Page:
Category Archives: Sciences Po

Sciences Po Admissions Rate

The overall admissions rate at Sciences Po was 22.6% in 2016, for all its programs.

Of course, that includes both undergraduate and graduate programs (in addition to dual degree programs). If you just look at master’s students, then around 30% were accepted in 2016. The overall undergraduate admissions rate at Sciences Po was 18.5% in 2016.

If you are applying as an international student, you may be wondering if that’s a positive or a negative thing.

International master’s students have a slightly higher acceptance rate to Sciences Po than French students.

The acceptance rate was about 37% for international master’s students in 2016. Hurray!

These rates make Sciences Po a very competitive institution. While it isn’t quite as competitive as Harvard, one of the main reasons may be that it just doesn’t get as many applicants.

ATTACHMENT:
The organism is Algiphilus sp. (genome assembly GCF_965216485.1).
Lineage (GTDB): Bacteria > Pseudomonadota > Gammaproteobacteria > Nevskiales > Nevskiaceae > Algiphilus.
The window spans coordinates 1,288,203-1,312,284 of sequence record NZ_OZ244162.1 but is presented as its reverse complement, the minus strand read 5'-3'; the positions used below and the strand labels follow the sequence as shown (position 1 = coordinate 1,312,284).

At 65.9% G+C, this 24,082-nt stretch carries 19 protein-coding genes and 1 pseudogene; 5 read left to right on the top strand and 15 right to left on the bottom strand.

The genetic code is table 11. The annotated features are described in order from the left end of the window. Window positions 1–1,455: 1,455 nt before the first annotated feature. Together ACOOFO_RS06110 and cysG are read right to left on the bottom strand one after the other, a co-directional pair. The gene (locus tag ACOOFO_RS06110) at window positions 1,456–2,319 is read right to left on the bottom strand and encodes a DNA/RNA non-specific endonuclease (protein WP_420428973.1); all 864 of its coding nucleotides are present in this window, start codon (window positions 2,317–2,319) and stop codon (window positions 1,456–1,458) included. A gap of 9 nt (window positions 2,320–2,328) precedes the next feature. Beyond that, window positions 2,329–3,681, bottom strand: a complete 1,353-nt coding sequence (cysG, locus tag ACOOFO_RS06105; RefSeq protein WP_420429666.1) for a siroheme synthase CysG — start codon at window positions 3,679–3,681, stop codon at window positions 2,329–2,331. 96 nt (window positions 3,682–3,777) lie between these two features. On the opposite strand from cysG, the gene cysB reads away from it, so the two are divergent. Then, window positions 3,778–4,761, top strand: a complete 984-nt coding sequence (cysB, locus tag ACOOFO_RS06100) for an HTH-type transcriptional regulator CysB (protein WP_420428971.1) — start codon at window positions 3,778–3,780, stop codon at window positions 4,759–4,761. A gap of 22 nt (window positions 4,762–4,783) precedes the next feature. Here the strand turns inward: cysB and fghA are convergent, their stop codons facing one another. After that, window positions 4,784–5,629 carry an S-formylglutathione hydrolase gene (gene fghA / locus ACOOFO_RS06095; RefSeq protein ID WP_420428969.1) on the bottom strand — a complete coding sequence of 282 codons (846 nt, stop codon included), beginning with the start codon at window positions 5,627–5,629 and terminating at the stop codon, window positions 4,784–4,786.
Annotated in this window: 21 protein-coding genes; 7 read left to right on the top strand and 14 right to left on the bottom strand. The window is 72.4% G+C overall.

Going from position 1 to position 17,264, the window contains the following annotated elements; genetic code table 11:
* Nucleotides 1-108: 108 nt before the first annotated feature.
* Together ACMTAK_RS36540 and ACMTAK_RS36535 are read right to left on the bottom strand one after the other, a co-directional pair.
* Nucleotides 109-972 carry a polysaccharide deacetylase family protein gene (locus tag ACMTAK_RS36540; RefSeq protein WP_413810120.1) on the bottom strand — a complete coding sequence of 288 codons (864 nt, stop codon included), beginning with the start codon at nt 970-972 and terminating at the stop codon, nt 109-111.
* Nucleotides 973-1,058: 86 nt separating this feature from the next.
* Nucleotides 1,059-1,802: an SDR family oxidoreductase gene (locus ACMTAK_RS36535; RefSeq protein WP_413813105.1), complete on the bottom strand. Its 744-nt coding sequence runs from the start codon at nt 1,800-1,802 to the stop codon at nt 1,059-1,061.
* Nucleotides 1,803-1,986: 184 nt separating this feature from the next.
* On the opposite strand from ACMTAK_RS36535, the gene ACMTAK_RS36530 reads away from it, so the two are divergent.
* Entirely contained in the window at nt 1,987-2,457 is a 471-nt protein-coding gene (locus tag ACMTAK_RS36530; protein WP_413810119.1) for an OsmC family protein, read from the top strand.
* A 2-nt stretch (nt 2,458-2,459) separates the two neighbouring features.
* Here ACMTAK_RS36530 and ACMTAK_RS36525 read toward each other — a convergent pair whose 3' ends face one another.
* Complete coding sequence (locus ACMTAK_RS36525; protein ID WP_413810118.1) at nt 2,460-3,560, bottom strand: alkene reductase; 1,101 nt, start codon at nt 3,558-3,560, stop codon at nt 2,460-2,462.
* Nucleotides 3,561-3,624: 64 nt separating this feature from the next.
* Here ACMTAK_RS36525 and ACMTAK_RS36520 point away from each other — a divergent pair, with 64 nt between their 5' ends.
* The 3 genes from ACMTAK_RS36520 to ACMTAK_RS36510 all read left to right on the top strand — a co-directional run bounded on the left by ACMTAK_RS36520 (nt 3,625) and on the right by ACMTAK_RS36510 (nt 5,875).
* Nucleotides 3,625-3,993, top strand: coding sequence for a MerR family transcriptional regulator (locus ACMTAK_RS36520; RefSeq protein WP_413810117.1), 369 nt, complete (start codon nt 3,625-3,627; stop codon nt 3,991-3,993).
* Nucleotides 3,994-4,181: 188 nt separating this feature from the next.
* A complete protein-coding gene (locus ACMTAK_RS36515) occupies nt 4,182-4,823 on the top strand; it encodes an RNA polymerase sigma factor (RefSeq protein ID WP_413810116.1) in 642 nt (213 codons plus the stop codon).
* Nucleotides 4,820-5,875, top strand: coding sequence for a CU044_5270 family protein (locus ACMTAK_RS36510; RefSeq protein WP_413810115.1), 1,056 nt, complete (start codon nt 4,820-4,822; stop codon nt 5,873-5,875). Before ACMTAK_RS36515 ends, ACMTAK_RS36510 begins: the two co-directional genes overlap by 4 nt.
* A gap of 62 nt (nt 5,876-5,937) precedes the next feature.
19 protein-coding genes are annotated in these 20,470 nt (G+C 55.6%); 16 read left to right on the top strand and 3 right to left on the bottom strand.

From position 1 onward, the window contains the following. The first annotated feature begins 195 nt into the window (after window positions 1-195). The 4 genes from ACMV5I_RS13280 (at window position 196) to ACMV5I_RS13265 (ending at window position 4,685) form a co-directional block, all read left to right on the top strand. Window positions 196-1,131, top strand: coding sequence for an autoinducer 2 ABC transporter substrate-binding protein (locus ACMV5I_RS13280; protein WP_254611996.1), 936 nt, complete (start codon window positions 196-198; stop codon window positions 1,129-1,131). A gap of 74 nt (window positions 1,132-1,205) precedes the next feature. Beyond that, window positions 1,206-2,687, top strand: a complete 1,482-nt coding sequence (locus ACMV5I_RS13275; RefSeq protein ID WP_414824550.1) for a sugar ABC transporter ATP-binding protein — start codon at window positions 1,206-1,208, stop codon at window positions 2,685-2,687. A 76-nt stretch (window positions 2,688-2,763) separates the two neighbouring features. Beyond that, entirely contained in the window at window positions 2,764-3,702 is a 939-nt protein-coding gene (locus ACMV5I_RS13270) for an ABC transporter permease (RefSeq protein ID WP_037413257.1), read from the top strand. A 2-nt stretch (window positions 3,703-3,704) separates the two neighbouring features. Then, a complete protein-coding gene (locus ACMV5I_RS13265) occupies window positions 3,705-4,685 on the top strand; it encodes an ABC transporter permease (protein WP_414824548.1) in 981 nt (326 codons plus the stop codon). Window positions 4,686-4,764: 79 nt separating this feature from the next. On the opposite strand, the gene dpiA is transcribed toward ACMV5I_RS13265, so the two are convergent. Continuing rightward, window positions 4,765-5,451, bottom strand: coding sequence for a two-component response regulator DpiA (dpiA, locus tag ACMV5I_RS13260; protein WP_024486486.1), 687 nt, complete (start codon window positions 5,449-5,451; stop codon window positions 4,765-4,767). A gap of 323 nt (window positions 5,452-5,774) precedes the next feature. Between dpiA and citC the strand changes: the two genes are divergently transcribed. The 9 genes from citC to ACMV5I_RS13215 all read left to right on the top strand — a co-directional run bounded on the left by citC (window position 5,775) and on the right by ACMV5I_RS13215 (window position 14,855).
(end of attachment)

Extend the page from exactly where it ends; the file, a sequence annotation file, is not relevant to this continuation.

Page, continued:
In 2017, Sciences Po ranked #4 in the world for Politics and International Studies (just behind Harvard, Oxford, and LSE). Yet, it only had 16,669 applicants (and that includes all of its degree programs). Harvard, in contrast, had 39.044 applicants for undergraduate school alone. 

You can check my math and find other really great statistics here.

PSIA Programs at Sciences Po

Understanding the difference between the various PSIA program can be a little bit tricky.

The thing is, all of the students at PSIA (Paris School of International Affairs – Sciences Po) take classes together. Technically the school offers eight different master’s programs:

  • International Security
  • International Economic Policy
  • International Public Management
  • Environmental Policy
  • International Development
  • International Energy
  • Human Rights and Humanitarian Action
  • Development Practice